Zentangle® is a method of drawing patterns. Many of the designs are repetitive. Working on zentangle is focused and relaxing. It’s a good activity for being present in the moment. Plus, it’s beautiful, and provides lots of opportunities for being creative.
I first discovered zentangle in a round-about way. My husband likes to carve gunstocks. He bought a zentangle book thinking he could use some of the designs in his carving. He changed his mind and gave the book to me.
You know how when you’re planning to be a certain car, every fourth car you see on the road is the car you want? Well, I began seeing zentangle online, on blogs, on social media, on YouTube. It made me want to learn more.
I discovered a Facebook group called Tangle All Around. Alice Hendon, the administrator, offers weekly challenges: 7 tangles (designs to try), a string (a way to segment your drawing surface so you can fill each section with a different tangle), and a dare (suggestions for using your imagination to create variations for a tangle, or to come up with your own design).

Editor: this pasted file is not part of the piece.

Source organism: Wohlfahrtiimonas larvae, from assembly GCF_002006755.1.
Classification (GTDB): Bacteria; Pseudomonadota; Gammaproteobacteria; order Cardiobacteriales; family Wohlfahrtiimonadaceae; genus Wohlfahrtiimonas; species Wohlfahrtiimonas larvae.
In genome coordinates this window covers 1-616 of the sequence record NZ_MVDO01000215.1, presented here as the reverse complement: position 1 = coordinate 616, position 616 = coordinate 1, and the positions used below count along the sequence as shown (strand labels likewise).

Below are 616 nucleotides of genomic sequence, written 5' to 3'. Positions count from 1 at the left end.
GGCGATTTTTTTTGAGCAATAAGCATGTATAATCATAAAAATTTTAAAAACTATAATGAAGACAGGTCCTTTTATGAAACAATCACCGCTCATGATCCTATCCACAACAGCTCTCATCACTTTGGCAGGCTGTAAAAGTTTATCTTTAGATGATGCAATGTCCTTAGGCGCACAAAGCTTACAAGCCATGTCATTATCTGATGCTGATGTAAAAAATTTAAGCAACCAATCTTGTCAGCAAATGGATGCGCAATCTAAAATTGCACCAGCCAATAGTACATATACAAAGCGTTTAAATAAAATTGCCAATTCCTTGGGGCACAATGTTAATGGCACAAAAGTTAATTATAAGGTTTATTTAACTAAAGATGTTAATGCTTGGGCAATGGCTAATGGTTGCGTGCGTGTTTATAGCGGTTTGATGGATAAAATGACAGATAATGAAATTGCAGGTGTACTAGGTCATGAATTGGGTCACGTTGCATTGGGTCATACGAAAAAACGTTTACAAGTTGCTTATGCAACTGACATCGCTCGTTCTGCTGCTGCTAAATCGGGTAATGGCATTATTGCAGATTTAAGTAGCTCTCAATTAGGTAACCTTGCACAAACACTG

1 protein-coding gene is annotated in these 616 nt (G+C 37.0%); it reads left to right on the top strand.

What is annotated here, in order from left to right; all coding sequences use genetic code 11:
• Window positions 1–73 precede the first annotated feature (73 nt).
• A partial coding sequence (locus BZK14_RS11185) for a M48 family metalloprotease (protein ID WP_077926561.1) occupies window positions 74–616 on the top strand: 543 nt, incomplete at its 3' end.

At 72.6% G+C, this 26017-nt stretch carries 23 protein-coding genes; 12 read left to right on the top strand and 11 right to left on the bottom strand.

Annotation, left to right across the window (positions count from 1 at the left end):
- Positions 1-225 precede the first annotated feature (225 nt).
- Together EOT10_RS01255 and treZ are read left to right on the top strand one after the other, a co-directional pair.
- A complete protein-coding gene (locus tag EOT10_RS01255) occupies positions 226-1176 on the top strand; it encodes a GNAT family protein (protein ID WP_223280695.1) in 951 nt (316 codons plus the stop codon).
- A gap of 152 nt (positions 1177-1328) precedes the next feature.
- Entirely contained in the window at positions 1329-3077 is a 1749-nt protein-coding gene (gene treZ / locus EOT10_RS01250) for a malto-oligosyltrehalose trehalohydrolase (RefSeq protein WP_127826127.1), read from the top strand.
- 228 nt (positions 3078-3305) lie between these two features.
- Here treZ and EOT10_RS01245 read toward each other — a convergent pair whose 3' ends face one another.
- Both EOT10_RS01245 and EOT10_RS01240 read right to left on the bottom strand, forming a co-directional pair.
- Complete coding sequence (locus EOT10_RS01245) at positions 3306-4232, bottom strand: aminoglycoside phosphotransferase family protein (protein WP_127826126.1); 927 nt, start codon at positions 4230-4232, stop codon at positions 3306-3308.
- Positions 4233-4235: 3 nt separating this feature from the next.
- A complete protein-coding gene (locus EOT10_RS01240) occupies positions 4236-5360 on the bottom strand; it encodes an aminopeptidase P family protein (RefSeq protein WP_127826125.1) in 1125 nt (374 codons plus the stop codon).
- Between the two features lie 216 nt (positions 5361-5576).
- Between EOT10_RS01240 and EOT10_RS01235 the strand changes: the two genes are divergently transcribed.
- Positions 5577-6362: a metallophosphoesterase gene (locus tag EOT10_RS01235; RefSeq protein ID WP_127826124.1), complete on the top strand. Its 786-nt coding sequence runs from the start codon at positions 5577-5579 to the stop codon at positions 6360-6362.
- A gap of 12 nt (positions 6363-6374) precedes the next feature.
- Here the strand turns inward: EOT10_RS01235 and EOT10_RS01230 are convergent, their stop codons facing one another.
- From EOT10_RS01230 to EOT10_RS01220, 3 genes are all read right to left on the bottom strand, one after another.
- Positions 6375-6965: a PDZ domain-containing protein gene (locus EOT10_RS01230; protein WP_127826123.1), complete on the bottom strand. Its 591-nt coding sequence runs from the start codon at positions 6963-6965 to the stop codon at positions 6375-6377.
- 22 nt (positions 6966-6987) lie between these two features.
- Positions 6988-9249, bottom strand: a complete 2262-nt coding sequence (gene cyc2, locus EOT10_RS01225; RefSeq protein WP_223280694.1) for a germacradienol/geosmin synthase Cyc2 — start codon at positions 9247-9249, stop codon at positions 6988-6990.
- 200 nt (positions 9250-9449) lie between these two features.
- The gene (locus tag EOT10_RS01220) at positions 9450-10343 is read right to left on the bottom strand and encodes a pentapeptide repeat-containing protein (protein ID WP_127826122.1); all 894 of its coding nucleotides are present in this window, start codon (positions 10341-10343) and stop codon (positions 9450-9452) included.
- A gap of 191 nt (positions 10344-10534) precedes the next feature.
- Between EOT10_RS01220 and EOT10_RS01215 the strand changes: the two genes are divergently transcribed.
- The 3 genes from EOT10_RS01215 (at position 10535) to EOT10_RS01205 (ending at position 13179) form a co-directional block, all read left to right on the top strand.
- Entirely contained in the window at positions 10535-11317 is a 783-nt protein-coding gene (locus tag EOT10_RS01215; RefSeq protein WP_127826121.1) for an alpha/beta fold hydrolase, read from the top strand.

This year, she came up with the special project, which she calls “Zen-untangled.” Over the course of 25 weeks, the participants are making a keepsake notebook of the 101 “official” zentangle patterns. I am way behind in mine (my completed pages are the images in this post), and I have entered mine in a different order, skipped some, and added others. But it’s a very convenient way to have a reference of the tangles I like or am interested in incorporating into a project some day.
If you’d like to learn more about zentangle, it’s been a frequent topic on ARHtistic License.